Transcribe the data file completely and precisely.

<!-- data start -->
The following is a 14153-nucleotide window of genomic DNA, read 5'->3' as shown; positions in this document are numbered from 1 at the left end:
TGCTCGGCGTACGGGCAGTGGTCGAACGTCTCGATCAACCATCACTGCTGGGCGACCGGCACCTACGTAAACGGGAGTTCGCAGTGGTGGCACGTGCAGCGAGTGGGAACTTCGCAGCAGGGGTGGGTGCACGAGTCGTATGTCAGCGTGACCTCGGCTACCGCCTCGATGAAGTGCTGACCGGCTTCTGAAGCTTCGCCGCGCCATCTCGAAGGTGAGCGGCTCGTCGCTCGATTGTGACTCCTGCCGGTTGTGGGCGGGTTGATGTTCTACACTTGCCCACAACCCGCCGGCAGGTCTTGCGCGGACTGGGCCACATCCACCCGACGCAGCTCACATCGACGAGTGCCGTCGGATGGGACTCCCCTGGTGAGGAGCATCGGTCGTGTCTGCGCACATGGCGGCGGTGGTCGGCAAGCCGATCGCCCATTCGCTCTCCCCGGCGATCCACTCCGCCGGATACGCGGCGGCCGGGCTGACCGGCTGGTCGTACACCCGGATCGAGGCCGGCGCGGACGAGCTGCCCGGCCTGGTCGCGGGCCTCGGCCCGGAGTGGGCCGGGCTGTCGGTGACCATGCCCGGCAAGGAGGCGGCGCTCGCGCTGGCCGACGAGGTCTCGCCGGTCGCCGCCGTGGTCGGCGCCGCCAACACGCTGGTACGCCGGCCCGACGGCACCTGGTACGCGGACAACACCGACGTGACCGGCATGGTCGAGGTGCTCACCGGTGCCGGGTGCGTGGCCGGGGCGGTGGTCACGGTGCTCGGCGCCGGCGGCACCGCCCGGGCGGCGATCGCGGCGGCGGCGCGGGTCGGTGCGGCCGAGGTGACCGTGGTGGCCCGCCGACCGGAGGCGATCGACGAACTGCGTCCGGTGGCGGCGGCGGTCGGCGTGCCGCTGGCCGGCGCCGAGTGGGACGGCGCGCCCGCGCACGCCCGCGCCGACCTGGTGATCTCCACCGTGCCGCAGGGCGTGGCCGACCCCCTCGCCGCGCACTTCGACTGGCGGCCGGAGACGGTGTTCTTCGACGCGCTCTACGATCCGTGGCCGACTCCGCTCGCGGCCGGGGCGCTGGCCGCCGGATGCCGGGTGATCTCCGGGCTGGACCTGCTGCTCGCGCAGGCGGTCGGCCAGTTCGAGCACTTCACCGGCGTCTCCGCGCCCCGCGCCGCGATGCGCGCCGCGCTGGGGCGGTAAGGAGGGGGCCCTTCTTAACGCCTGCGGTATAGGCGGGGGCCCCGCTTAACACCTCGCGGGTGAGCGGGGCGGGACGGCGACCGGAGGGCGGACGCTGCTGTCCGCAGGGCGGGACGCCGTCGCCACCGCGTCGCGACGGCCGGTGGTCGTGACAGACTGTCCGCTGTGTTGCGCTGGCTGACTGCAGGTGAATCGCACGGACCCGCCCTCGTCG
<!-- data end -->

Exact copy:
The following is a 14153-nucleotide window of genomic DNA, read 5'->3' as shown; positions in this document are numbered from 1 at the left end:
TGCTCGGCGTACGGGCAGTGGTCGAACGTCTCGATCAACCATCACTGCTGGGCGACCGGCACCTACGTAAACGGGAGTTCGCAGTGGTGGCACGTGCAGCGAGTGGGAACTTCGCAGCAGGGGTGGGTGCACGAGTCGTATGTCAGCGTGACCTCGGCTACCGCCTCGATGAAGTGCTGACCGGCTTCTGAAGCTTCGCCGCGCCATCTCGAAGGTGAGCGGCTCGTCGCTCGATTGTGACTCCTGCCGGTTGTGGGCGGGTTGATGTTCTACACTTGCCCACAACCCGCCGGCAGGTCTTGCGCGGACTGGGCCACATCCACCCGACGCAGCTCACATCGACGAGTGCCGTCGGATGGGACTCCCCTGGTGAGGAGCATCGGTCGTGTCTGCGCACATGGCGGCGGTGGTCGGCAAGCCGATCGCCCATTCGCTCTCCCCGGCGATCCACTCCGCCGGATACGCGGCGGCCGGGCTGACCGGCTGGTCGTACACCCGGATCGAGGCCGGCGCGGACGAGCTGCCCGGCCTGGTCGCGGGCCTCGGCCCGGAGTGGGCCGGGCTGTCGGTGACCATGCCCGGCAAGGAGGCGGCGCTCGCGCTGGCCGACGAGGTCTCGCCGGTCGCCGCCGTGGTCGGCGCCGCCAACACGCTGGTACGCCGGCCCGACGGCACCTGGTACGCGGACAACACCGACGTGACCGGCATGGTCGAGGTGCTCACCGGTGCCGGGTGCGTGGCCGGGGCGGTGGTCACGGTGCTCGGCGCCGGCGGCACCGCCCGGGCGGCGATCGCGGCGGCGGCGCGGGTCGGTGCGGCCGAGGTGACCGTGGTGGCCCGCCGACCGGAGGCGATCGACGAACTGCGTCCGGTGGCGGCGGCGGTCGGCGTGCCGCTGGCCGGCGCCGAGTGGGACGGCGCGCCCGCGCACGCCCGCGCCGACCTGGTGATCTCCACCGTGCCGCAGGGCGTGGCCGACCCCCTCGCCGCGCACTTCGACTGGCGGCCGGAGACGGTGTTCTTCGACGCGCTCTACGATCCGTGGCCGACTCCGCTCGCGGCCGGGGCGCTGGCCGCCGGATGCCGGGTGATCTCCGGGCTGGACCTGCTGCTCGCGCAGGCGGTCGGCCAGTTCGAGCACTTCACCGGCGTCTCCGCGCCCCGCGCCGCGATGCGCGCCGCGCTGGGGCGGTAAGGAGGGGGCCCTTCTTAACGCCTGCGGTATAGGCGGGGGCCCCGCTTAACACCTCGCGGGTGAGCGGGGCGGGACGGCGACCGGAGGGCGGACGCTGCTGTCCGCAGGGCGGGACGCCGTCGCCACCGCGTCGCGACGGCCGGTGGTCGTGACAGACTGTCCGCTGTGTTGCGCTGGCTGACTGCAGGTGAATCGCACGGACCCGCCCTCGTCG